* ImmunoTherapeutics Inc., of Fargo, N.D., changed its name toEndorex Corp., which stems from the word endothelium, the tissuefrom which the immune system is derived. The company's OTCBulletin Board symbol changed from IMNP to ENDU and thewarrants from IMPU to ENDUU.

* Orquest Inc., of Mountain View, Calif., presented animal data at theAmerican Society of Bone and Mineral Research meeting showingthat its Ossigel fracture treatment resulted in quicker healing timesthan untreated fractures. Ossigel is a bioengineered matrix combiningfibroblast growth factor and hyaluronic acid.

* Seragen Inc., of Hopkinton, Mass., said Sandoz Ltd., of Basel,Switzerland, exercised its option to license certain U.S. and Canadianpatent rights relating to a transplantation treatment. The patentdescribes use of interleukin-2 receptor targeted monoclonalantibodies for treatment of transplant rejection and other autoimmunediseases. Terms were not disclosed.

* Sugen Inc., of Redwood City, Calif., began a Phase I/II trial ofSU101 in patients with refractory disease in prostate, ovarian andnon-small cell lung cancers. SU101 is a small molecule that inhibitsPDGF receptor signaling.

* The Immune Response Corp., of Carlsbad, Calif., said Phase Iresults of a rheumatoid arthritis treatment, published in the Augustedition of the Journal of Rheumatology, showed patients in the open-label study had a decrease in joint swelling. Immune Responsecurrently has the product in a Phase II trial.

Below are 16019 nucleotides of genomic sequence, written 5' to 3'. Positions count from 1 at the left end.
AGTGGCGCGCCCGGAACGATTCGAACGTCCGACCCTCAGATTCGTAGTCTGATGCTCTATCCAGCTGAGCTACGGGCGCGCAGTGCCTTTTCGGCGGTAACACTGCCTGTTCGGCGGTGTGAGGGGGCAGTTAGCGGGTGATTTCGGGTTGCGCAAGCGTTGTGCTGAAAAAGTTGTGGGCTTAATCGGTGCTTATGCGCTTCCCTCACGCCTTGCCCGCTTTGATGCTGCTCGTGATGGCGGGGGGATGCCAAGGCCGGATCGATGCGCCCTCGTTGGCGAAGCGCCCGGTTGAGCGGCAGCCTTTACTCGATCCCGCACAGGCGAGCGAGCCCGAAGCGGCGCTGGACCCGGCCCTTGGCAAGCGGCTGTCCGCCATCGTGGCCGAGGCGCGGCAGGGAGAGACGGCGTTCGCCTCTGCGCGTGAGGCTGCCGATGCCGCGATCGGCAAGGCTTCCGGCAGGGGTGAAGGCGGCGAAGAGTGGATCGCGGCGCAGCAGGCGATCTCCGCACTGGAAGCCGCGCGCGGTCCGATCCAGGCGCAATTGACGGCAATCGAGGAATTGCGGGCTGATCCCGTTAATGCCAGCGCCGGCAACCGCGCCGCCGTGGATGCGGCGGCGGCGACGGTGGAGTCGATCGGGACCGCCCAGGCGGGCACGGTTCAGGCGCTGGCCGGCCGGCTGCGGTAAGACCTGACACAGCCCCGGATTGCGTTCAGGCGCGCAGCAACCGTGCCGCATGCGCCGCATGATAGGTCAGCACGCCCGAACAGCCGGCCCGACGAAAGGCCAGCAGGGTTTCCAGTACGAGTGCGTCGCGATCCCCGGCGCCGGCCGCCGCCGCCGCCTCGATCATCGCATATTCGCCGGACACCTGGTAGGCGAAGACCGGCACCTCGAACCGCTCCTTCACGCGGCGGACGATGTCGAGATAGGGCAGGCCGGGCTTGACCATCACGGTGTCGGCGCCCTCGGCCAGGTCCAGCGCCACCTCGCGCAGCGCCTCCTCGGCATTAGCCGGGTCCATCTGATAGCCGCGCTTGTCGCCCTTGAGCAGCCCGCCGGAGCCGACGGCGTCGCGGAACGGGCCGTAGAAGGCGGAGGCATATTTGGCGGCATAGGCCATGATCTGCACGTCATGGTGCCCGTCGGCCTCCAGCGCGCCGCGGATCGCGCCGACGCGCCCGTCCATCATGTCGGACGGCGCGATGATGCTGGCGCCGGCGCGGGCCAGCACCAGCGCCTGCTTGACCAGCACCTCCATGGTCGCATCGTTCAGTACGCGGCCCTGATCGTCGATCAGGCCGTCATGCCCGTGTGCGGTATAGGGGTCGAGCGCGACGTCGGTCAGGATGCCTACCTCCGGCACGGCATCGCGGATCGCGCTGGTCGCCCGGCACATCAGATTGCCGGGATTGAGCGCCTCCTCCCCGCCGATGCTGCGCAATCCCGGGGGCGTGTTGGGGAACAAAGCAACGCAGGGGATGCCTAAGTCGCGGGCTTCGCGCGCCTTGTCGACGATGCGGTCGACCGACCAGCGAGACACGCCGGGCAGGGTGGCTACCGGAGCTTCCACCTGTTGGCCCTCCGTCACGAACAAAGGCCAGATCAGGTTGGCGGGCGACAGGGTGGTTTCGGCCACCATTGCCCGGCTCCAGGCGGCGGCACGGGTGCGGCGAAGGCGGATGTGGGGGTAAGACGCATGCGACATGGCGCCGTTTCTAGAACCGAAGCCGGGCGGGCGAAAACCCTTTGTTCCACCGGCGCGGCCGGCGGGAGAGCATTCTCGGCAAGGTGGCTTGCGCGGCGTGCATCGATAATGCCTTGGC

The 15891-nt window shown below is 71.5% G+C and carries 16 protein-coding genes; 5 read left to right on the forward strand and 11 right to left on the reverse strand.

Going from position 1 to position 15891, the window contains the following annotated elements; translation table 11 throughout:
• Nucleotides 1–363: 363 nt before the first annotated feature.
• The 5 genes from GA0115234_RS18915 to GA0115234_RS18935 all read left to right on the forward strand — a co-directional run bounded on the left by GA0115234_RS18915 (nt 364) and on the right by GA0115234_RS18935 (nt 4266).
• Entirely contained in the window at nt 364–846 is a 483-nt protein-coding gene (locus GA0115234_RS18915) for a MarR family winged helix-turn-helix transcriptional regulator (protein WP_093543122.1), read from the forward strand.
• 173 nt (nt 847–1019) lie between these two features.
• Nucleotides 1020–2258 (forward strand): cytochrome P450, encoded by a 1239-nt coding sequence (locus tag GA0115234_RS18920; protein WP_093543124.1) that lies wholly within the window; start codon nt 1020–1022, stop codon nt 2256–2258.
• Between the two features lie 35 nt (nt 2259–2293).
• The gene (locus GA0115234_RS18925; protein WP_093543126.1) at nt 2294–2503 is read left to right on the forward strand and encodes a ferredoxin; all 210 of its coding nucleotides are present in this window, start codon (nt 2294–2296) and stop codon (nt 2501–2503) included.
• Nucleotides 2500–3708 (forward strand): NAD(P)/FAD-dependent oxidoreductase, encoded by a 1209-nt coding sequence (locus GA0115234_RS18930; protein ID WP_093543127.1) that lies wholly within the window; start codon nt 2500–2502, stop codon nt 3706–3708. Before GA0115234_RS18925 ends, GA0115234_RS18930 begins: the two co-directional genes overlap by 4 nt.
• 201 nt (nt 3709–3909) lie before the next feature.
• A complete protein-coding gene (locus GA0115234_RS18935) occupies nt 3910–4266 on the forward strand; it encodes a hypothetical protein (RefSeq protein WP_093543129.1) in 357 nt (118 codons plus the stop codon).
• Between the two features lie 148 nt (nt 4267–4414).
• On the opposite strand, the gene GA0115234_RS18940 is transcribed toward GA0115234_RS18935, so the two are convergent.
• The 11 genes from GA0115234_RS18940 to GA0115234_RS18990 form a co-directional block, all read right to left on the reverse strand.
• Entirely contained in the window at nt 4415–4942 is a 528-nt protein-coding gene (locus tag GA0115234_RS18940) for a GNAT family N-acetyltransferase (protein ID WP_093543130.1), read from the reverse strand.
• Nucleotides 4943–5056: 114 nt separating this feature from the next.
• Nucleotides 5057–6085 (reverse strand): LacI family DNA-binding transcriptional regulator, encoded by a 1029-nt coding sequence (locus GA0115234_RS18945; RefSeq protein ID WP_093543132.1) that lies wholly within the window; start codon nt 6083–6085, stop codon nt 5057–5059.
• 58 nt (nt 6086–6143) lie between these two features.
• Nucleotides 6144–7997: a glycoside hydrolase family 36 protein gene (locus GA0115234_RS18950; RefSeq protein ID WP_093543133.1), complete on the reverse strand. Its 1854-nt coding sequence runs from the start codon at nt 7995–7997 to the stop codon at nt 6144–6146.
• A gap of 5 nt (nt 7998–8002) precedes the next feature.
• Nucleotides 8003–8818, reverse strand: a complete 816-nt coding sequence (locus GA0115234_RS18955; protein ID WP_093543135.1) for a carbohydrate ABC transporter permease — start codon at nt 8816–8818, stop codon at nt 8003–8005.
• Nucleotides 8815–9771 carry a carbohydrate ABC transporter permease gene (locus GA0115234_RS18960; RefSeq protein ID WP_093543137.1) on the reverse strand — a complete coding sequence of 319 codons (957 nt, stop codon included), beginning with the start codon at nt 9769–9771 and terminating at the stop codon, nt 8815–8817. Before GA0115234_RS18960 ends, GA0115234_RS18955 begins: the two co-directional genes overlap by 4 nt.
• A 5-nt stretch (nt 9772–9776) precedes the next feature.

* The Liposome Co., of Princeton, N.J., said its board approved theinitiation of development of ELL-12, which may have application forseveral cancers. The liposomal ether lipid was effective in mousetumor models of melanoma, leukemia and lung cancer. The companysaid ELL-12 does not interact directly with DNA and is notmyelosuppressive.

* Carrington Laboratories Inc., of Irving, Texas, will begin inOctober 1996 its second Phase III trial of Aliminase for ulcerativecolitis. The drug is derived from the Aloe vera plant. The pivotalstudy at 30 U.S. medical centers will enroll about 280 patients.

* Immunomedics Inc., of Morris Plains, N.J., received a $670,000Phase II Small Business Innovation Research grant from the NationalInstitutes of Health, in Bethesda, Md., for development of ahumanized monoclonal antibody with a therapeutic isotope fortreatment of non-Hodgkin's lymphoma.

* Vical Inc., of San Diego, entered a collaboration with StanfordUniversity Medical Center in Palo Alto, Calif., for research intodevelopment of a DNA vaccine against B cell lymphoma. Financialterms were not disclosed.

(c) 1997 American Health Consultants. All rights reserved.